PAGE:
2012 Nissan Maxima SV Sport from North America
CVT feels like it's going over a rumble strip when the RPMs are below 1500. Took it to dealer for a check. They changed the transmission fluid and did a CVT computer reprogram/software update. Although it's a tad better, it's still an annoying quirk of the way the CVT operates. I googled it and it's known as "CVT Drone".
Other than that, just the usual brakes and oil changes so far.
Update at 67K miles: The window rubber kit inside the driver's door had to be changed at 62K miles. The driver's window was scraping when I tried to open the window. This cost me $500 to repair. Also at 63K miles, the blower motor for the interior climate control started squealing and chirping. Had to have that motor replaced. That cost $500.
Very fast. Overall very comfortable interior. The reason I always go with Nissan/Infiniti cars is I love the ergonomics of all their cars. All the buttons and knobs, the center console and shifter are all laid out perfectly, in a way that's intuitive to any driver. I also HATE fat steering wheels. Nissan tends to have thinner, grippy steering wheels, not fat, slippery ones. This is much better when driving long distances. I don't get hand fatigue in these cars, nor butt or back fatigue because the seats are good.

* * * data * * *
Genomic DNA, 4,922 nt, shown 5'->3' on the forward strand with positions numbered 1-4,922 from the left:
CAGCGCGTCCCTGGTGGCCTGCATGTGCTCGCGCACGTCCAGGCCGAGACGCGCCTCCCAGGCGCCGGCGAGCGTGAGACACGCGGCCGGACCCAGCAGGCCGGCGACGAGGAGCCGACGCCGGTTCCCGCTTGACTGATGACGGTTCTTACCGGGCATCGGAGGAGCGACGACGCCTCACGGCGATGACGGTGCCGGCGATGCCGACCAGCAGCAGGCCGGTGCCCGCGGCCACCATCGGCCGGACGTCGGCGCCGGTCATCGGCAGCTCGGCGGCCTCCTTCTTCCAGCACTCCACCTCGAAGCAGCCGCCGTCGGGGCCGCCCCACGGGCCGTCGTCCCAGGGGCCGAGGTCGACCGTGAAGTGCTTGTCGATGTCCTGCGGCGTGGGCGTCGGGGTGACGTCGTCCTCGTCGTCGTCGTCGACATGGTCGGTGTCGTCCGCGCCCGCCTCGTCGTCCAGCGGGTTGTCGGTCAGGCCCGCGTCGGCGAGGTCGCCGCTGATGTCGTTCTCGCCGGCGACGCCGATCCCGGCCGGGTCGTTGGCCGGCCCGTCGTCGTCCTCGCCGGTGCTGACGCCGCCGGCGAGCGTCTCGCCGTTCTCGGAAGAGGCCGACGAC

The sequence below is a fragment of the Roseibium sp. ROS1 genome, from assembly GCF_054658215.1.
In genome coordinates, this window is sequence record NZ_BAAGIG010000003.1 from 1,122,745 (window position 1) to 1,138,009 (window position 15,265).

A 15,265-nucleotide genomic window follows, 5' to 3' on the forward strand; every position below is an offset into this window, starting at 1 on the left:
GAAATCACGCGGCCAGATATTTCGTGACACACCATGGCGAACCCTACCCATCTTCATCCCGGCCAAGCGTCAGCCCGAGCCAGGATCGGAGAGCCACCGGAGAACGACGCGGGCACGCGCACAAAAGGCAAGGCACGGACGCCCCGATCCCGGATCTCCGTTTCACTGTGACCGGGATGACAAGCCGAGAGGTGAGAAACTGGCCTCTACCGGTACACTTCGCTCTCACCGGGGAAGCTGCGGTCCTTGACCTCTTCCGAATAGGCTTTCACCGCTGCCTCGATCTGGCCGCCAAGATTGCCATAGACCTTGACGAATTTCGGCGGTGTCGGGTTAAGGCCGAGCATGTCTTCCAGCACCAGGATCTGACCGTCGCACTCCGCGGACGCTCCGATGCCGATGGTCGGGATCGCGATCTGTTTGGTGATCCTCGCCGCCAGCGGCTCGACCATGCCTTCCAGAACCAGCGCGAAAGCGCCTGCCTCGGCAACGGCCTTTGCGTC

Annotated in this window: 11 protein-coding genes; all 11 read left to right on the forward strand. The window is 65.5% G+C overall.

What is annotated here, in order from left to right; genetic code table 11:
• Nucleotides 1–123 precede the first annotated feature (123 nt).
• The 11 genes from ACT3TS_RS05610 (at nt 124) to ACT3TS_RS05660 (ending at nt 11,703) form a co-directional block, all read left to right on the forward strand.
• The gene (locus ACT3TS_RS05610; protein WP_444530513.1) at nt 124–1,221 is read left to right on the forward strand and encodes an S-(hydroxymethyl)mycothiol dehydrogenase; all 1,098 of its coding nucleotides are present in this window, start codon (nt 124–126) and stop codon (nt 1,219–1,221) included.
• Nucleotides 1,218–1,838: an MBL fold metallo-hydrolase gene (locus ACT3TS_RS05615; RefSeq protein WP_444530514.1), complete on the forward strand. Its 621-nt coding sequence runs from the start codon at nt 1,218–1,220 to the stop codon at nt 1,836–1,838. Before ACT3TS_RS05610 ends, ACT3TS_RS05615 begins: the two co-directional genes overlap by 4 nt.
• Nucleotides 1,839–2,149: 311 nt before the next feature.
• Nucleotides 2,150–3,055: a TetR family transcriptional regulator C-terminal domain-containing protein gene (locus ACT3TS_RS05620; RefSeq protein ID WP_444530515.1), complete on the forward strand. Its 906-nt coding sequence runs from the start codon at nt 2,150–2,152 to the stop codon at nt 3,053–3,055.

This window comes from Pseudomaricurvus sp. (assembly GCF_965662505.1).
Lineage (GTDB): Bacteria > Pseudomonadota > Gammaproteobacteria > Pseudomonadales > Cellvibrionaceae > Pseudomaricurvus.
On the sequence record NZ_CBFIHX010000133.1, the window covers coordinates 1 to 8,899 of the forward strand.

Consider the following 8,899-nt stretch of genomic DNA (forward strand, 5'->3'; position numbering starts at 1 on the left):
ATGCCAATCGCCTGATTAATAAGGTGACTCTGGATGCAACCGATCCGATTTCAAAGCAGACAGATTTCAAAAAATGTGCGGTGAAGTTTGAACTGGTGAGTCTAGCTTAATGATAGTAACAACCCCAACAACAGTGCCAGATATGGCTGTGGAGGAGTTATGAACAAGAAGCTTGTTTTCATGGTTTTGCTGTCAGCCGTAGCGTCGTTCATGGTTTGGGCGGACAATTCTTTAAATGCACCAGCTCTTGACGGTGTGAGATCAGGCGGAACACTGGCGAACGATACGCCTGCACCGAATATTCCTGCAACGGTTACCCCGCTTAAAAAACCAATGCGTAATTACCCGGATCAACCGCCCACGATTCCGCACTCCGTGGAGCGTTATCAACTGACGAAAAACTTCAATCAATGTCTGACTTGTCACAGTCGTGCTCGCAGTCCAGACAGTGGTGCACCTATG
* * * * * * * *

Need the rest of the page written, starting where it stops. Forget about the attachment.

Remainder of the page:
Would you buy another car from this manufacturer? Yes
Review Date: 11th April, 2016
17th Apr 2016, 03:33
In the last several years, transmissions have been scrutinized as a neglected path to fuel economy that could yield significant results - if optimized.
The result has been the emergence of somewhat aggressive upgrades of the link between the engine and the drive wheels - the transmission.
No matter what new-age solution is chosen (dual-clutch, CVT, or stepped torque-converter transmission with more than 6 forward speeds), they all exhibit "unexpected" behavior.
If you follow transmission history, awkward transmission behavior was part-and-parcel with progress. More progress usually entails more awkwardness until the "bugs" are worked out. As long as they work out the bugs (instead of brand their way out of the bugs), and reliability is reasonable, I'm OK with it :)